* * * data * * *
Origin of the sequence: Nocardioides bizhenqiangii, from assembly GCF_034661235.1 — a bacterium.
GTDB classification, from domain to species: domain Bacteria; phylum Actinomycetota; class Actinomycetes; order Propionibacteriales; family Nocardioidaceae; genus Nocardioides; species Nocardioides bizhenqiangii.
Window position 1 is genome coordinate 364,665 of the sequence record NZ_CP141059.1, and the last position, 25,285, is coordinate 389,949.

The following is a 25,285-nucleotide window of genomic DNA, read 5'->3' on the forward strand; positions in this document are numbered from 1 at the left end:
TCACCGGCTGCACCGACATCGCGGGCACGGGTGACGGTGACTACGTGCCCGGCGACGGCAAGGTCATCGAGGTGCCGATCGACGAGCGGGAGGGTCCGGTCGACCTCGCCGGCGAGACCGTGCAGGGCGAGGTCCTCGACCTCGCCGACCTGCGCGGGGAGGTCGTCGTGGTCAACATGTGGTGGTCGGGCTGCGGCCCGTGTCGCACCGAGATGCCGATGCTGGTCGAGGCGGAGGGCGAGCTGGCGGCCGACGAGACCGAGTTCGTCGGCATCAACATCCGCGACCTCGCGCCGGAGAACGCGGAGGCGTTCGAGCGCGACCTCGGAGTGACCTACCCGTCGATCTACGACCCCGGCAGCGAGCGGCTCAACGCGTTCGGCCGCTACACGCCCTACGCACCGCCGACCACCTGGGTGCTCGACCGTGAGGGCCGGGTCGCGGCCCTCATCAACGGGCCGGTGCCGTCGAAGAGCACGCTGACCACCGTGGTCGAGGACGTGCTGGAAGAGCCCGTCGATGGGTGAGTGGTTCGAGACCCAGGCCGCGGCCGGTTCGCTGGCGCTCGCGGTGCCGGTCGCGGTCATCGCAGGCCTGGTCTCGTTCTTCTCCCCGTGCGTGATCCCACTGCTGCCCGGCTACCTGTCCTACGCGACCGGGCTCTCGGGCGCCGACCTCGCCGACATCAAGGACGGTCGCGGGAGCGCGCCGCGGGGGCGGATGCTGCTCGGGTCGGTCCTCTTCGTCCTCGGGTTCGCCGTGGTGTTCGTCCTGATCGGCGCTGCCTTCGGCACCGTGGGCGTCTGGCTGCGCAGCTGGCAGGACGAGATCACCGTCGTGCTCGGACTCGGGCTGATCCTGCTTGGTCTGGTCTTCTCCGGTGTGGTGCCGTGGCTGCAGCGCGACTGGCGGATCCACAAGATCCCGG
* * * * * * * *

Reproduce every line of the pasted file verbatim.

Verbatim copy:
Origin of the sequence: Nocardioides bizhenqiangii, from assembly GCF_034661235.1 — a bacterium.
GTDB classification, from domain to species: domain Bacteria; phylum Actinomycetota; class Actinomycetes; order Propionibacteriales; family Nocardioidaceae; genus Nocardioides; species Nocardioides bizhenqiangii.
Window position 1 is genome coordinate 364,665 of the sequence record NZ_CP141059.1, and the last position, 25,285, is coordinate 389,949.

The following is a 25,285-nucleotide window of genomic DNA, read 5'->3' on the forward strand; positions in this document are numbered from 1 at the left end:
TCACCGGCTGCACCGACATCGCGGGCACGGGTGACGGTGACTACGTGCCCGGCGACGGCAAGGTCATCGAGGTGCCGATCGACGAGCGGGAGGGTCCGGTCGACCTCGCCGGCGAGACCGTGCAGGGCGAGGTCCTCGACCTCGCCGACCTGCGCGGGGAGGTCGTCGTGGTCAACATGTGGTGGTCGGGCTGCGGCCCGTGTCGCACCGAGATGCCGATGCTGGTCGAGGCGGAGGGCGAGCTGGCGGCCGACGAGACCGAGTTCGTCGGCATCAACATCCGCGACCTCGCGCCGGAGAACGCGGAGGCGTTCGAGCGCGACCTCGGAGTGACCTACCCGTCGATCTACGACCCCGGCAGCGAGCGGCTCAACGCGTTCGGCCGCTACACGCCCTACGCACCGCCGACCACCTGGGTGCTCGACCGTGAGGGCCGGGTCGCGGCCCTCATCAACGGGCCGGTGCCGTCGAAGAGCACGCTGACCACCGTGGTCGAGGACGTGCTGGAAGAGCCCGTCGATGGGTGAGTGGTTCGAGACCCAGGCCGCGGCCGGTTCGCTGGCGCTCGCGGTGCCGGTCGCGGTCATCGCAGGCCTGGTCTCGTTCTTCTCCCCGTGCGTGATCCCACTGCTGCCCGGCTACCTGTCCTACGCGACCGGGCTCTCGGGCGCCGACCTCGCCGACATCAAGGACGGTCGCGGGAGCGCGCCGCGGGGGCGGATGCTGCTCGGGTCGGTCCTCTTCGTCCTCGGGTTCGCCGTGGTGTTCGTCCTGATCGGCGCTGCCTTCGGCACCGTGGGCGTCTGGCTGCGCAGCTGGCAGGACGAGATCACCGTCGTGCTCGGACTCGGGCTGATCCTGCTTGGTCTGGTCTTCTCCGGTGTGGTGCCGTGGCTGCAGCGCGACTGGCGGATCCACAAGATCCCGG